Identifying peptides that overcome the blood-brain barrier as a powerful approach to deliver therapeutics to brain cells
The blood-brain-barrier (BBB) is a protective membrane that shields the brain from pathogens, toxins and large water-soluble molecules. Blood vessels throughout the body are lined by endothelial cells that allow some materials to flow from the blood stream into the surrounding tissues. In the brain however, the endothelial cells are more tightly coupled to prevent material from easily permeating the brain tissue, and they express efflux pumps that rapidly remove any molecules that manage to pass through this barrier. Supporting brain cells including pericytes and astrocytes wrap around the blood vessels, inducing the endothelium to create an even stronger shield against the free flow of molecules. Naturally, the barrier is selectively penetrable as water, gases like O2 and CO2 and small fat-soluble molecules, including hormones, alcohol, nicotine, caffeine, and a limited number of drugs like barbiturates, can diffuse or cross the membrane. Molecules needed for cell function are able to overcome the barrier via transporters, channels, pumps and specific receptors located at the endothelial cell surface. Many life-saving drugs and molecules, such as therapeutic antibodies, cannot permeate the BBB and thus cannot effectively be used for treating brain diseases and neurological disorders. Additionally, development of more effective and safer therapeutics calls for specific targeting of the cells of interest in order to bypass debilitating side effects from their non-specific delivery to the whole body.
Scientists at the Wyss Institute for Biologically Inspired Engineering have combined their human BBB Chip with phage-display peptide technology to identify short peptides that can preferentially cross the BBB. The Chip, pioneered at the Wyss as an organ model in a dish, contains all the necessary human cells in a cell architecture that replicates the BBB. This approach has been used to screen billions of peptides to identify universal BBB shuttles that can be linked chemically to antibodies, drugs, or nanoscale drug containers to carry these therapeutic cargoes across the BBB and to the brain tissue. Multiple rounds of selection identified unique small peptides that exhibited ~ 500-fold enhancement in their ability to cross the human BBB model without causing defects in its normal function.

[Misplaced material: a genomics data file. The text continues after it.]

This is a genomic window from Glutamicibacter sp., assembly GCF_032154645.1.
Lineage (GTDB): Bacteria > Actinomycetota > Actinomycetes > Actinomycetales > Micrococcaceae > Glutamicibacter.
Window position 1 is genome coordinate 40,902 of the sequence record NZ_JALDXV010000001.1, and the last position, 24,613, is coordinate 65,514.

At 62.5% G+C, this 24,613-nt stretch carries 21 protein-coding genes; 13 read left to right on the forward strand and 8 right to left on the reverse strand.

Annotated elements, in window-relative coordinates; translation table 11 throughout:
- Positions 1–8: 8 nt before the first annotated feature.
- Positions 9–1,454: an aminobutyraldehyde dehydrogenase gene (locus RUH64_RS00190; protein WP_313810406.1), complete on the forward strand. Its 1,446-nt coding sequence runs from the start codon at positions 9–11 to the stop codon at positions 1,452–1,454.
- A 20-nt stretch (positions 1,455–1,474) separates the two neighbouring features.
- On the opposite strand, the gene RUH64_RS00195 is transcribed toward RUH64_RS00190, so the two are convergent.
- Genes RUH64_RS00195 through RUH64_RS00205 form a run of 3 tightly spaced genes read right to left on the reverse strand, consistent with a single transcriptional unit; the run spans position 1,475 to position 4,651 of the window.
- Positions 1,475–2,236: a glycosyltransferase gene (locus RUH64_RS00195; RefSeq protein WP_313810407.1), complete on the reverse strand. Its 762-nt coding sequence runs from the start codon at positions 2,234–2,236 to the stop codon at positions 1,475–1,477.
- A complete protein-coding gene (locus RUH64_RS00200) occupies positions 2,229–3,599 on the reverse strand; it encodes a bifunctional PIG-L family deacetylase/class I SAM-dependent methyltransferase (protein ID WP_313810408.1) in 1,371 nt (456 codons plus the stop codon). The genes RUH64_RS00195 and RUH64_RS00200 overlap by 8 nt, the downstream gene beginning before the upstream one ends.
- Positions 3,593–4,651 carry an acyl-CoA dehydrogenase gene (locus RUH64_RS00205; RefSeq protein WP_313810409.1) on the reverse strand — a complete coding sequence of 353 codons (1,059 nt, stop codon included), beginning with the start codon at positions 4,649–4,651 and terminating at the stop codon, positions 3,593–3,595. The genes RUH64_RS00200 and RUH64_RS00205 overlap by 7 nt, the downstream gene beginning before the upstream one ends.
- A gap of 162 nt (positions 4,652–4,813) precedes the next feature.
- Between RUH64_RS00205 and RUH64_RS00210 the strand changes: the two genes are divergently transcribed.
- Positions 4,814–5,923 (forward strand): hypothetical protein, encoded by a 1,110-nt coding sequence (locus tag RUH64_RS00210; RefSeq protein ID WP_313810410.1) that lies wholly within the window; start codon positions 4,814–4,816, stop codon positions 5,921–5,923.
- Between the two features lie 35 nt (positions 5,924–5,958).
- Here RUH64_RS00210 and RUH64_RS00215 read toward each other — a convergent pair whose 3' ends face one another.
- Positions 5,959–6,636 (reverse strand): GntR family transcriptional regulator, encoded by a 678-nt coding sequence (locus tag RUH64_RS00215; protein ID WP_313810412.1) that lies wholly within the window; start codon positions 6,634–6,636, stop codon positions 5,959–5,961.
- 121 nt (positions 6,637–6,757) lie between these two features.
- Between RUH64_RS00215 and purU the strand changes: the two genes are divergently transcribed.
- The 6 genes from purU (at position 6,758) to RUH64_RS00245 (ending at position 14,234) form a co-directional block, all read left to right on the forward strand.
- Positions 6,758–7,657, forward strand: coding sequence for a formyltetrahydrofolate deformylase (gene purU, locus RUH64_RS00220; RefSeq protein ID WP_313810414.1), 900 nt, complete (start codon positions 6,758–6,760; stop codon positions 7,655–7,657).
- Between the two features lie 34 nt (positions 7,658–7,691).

In vivo work confirmed that these peptides enable the delivery of fluorescent nanoparticles across the BBB of living mice with a higher brain accumulation than previously seen with the published transport peptide Angiopep-2. More studies are ongoing to determine how efficient these peptides are for carrying small molecules, antibodies and antibody fragments, as well as nanomedicines in the form of drug-carrying nanoparticles and liposomes, across the BBB and into the brain. These peptides can also be tested in other human organ chips such as liver, lung, and kidney to identify shuttles that prefer binding only to BBB and not to other organs, and thus to make drug delivery brain-specific.
The Wyss team is currently evaluating the applications of these shuttle peptides for development of novel brain-specific therapeutics through internal research programs. In addition, they are interested in collaborating with pharmaceutical and biotechnology companies to further explore the capabilities of this system for central nervous system (CNS)-targeted drug development.